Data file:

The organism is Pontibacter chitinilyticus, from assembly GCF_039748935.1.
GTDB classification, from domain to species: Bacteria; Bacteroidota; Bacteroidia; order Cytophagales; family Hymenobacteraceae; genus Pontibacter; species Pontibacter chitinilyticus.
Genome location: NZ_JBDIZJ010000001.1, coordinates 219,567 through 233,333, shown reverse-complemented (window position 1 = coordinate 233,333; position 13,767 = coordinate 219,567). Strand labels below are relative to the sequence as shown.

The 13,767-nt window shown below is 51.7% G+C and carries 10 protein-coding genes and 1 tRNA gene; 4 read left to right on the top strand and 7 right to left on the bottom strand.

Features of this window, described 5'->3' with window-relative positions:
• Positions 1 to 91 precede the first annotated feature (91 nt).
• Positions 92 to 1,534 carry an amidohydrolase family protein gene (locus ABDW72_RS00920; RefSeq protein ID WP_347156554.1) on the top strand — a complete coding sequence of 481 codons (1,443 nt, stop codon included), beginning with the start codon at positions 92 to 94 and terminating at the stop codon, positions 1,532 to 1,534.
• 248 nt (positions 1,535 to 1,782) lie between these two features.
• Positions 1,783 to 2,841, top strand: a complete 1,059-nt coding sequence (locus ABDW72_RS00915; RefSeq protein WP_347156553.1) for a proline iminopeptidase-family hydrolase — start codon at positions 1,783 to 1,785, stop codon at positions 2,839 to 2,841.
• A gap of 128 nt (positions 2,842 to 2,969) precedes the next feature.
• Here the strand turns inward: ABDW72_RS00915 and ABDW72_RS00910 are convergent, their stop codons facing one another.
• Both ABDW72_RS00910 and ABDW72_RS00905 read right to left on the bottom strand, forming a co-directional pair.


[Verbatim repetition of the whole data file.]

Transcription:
The organism is Pontibacter chitinilyticus, from assembly GCF_039748935.1.
GTDB classification, from domain to species: Bacteria; Bacteroidota; Bacteroidia; order Cytophagales; family Hymenobacteraceae; genus Pontibacter; species Pontibacter chitinilyticus.
Genome location: NZ_JBDIZJ010000001.1, coordinates 219,567 through 233,333, shown reverse-complemented (window position 1 = coordinate 233,333; position 13,767 = coordinate 219,567). Strand labels below are relative to the sequence as shown.

The 13,767-nt window shown below is 51.7% G+C and carries 10 protein-coding genes and 1 tRNA gene; 4 read left to right on the top strand and 7 right to left on the bottom strand.

Features of this window, described 5'->3' with window-relative positions:
• Positions 1 to 91 precede the first annotated feature (91 nt).
• Positions 92 to 1,534 carry an amidohydrolase family protein gene (locus ABDW72_RS00920; RefSeq protein ID WP_347156554.1) on the top strand — a complete coding sequence of 481 codons (1,443 nt, stop codon included), beginning with the start codon at positions 92 to 94 and terminating at the stop codon, positions 1,532 to 1,534.
• 248 nt (positions 1,535 to 1,782) lie between these two features.
• Positions 1,783 to 2,841, top strand: a complete 1,059-nt coding sequence (locus ABDW72_RS00915; RefSeq protein WP_347156553.1) for a proline iminopeptidase-family hydrolase — start codon at positions 1,783 to 1,785, stop codon at positions 2,839 to 2,841.
• A gap of 128 nt (positions 2,842 to 2,969) precedes the next feature.
• Here the strand turns inward: ABDW72_RS00915 and ABDW72_RS00910 are convergent, their stop codons facing one another.
• Both ABDW72_RS00910 and ABDW72_RS00905 read right to left on the bottom strand, forming a co-directional pair.